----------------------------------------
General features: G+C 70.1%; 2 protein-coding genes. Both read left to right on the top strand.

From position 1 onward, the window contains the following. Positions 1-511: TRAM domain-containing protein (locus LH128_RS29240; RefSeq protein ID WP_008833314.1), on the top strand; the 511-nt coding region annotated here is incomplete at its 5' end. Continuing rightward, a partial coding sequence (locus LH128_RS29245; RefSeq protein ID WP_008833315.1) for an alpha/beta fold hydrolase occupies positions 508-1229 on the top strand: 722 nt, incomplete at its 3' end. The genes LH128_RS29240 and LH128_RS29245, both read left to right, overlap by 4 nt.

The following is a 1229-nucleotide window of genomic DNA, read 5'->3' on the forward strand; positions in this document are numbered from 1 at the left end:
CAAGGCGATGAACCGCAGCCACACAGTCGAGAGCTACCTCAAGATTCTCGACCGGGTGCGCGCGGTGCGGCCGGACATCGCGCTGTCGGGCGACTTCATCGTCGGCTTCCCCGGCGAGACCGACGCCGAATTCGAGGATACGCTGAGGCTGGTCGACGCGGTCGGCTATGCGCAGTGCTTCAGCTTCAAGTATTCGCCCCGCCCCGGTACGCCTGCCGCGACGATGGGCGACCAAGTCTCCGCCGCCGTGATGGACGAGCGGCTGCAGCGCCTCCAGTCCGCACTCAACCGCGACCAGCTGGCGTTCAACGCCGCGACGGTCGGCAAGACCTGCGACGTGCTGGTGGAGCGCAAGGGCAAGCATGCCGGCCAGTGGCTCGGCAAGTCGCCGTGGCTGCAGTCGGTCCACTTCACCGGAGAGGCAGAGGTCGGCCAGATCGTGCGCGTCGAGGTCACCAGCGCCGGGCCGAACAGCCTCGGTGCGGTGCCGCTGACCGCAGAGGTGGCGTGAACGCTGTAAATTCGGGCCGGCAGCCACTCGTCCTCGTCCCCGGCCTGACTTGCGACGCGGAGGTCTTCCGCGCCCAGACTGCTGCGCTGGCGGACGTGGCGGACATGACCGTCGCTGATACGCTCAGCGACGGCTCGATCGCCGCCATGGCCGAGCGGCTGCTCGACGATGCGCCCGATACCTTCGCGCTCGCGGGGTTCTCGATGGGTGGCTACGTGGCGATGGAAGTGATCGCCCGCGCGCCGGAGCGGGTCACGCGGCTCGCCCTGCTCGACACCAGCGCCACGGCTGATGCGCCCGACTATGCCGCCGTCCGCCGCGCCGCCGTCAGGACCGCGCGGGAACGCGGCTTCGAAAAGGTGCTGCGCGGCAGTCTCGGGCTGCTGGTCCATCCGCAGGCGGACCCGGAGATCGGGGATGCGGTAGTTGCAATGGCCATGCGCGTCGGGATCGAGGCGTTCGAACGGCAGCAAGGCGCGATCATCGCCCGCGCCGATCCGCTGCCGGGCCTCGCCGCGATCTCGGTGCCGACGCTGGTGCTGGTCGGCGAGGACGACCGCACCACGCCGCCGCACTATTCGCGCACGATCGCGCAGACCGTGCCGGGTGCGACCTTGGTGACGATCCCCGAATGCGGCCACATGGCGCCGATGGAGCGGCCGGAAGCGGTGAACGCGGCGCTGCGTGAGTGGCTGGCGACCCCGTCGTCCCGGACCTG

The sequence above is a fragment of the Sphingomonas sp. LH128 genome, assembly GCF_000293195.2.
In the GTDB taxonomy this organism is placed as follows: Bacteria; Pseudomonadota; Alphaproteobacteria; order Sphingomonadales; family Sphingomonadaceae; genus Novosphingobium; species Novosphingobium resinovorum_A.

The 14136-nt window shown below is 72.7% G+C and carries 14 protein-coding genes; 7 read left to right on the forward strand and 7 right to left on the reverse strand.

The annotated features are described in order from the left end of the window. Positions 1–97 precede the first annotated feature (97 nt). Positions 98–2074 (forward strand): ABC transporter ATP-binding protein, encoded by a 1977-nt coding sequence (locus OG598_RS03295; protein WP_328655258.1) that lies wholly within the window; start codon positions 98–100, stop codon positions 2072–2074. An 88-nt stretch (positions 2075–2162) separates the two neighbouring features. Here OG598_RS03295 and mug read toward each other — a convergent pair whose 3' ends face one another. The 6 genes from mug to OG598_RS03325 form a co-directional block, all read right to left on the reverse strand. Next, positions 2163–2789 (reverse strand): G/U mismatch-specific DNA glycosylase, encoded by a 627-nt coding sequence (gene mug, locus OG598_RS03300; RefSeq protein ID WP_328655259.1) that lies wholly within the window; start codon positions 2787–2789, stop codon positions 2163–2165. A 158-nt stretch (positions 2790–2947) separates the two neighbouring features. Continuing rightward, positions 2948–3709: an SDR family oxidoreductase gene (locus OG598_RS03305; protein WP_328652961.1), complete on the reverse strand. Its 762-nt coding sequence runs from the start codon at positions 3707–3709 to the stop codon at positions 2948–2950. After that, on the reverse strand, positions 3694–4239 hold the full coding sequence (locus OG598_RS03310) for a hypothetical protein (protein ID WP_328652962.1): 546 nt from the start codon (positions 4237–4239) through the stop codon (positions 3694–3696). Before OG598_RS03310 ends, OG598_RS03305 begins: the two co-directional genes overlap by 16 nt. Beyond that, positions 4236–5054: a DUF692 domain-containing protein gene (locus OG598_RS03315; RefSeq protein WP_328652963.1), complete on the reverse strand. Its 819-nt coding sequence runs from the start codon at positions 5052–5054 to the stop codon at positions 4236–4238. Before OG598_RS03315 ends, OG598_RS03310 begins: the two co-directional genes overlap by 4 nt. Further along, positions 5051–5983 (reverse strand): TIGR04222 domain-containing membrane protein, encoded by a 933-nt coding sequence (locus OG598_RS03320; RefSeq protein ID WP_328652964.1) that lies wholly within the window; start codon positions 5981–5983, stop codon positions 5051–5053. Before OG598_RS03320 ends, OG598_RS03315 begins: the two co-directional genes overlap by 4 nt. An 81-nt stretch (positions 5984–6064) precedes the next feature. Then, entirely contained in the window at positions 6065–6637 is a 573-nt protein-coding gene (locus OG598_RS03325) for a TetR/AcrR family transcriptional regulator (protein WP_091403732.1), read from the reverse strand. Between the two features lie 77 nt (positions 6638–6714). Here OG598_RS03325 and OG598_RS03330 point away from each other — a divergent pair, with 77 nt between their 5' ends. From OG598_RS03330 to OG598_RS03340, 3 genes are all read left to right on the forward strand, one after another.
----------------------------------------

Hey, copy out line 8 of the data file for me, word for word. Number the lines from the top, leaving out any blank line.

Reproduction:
The annotated features are described in order from the left end of the window. Positions 1–97 precede the first annotated feature (97 nt). Positions 98–2074 (forward strand): ABC transporter ATP-binding protein, encoded by a 1977-nt coding sequence (locus OG598_RS03295; protein WP_328655258.1) that lies wholly within the window; start codon positions 98–100, stop codon positions 2072–2074. An 88-nt stretch (positions 2075–2162) separates the two neighbouring features. Here OG598_RS03295 and mug read toward each other — a convergent pair whose 3' ends face one another. The 6 genes from mug to OG598_RS03325 form a co-directional block, all read right to left on the reverse strand. Next, positions 2163–2789 (reverse strand): G/U mismatch-specific DNA glycosylase, encoded by a 627-nt coding sequence (gene mug, locus OG598_RS03300; RefSeq protein ID WP_328655259.1) that lies wholly within the window; start codon positions 2787–2789, stop codon positions 2163–2165. A 158-nt stretch (positions 2790–2947) separates the two neighbouring features. Continuing rightward, positions 2948–3709: an SDR family oxidoreductase gene (locus OG598_RS03305; protein WP_328652961.1), complete on the reverse strand. Its 762-nt coding sequence runs from the start codon at positions 3707–3709 to the stop codon at positions 2948–2950. After that, on the reverse strand, positions 3694–4239 hold the full coding sequence (locus OG598_RS03310) for a hypothetical protein (protein ID WP_328652962.1): 546 nt from the start codon (positions 4237–4239) through the stop codon (positions 3694–3696). Before OG598_RS03310 ends, OG598_RS03305 begins: the two co-directional genes overlap by 16 nt. Beyond that, positions 4236–5054: a DUF692 domain-containing protein gene (locus OG598_RS03315; RefSeq protein WP_328652963.1), complete on the reverse strand. Its 819-nt coding sequence runs from the start codon at positions 5052–5054 to the stop codon at positions 4236–4238. Before OG598_RS03315 ends, OG598_RS03310 begins: the two co-directional genes overlap by 4 nt. Further along, positions 5051–5983 (reverse strand): TIGR04222 domain-containing membrane protein, encoded by a 933-nt coding sequence (locus OG598_RS03320; RefSeq protein ID WP_328652964.1) that lies wholly within the window; start codon positions 5981–5983, stop codon positions 5051–5053. Before OG598_RS03320 ends, OG598_RS03315 begins: the two co-directional genes overlap by 4 nt. An 81-nt stretch (positions 5984–6064) precedes the next feature. Then, entirely contained in the window at positions 6065–6637 is a 573-nt protein-coding gene (locus OG598_RS03325) for a TetR/AcrR family transcriptional regulator (protein WP_091403732.1), read from the reverse strand. Between the two features lie 77 nt (positions 6638–6714). Here OG598_RS03325 and OG598_RS03330 point away from each other — a divergent pair, with 77 nt between their 5' ends. From OG598_RS03330 to OG598_RS03340, 3 genes are all read left to right on the forward strand, one after another.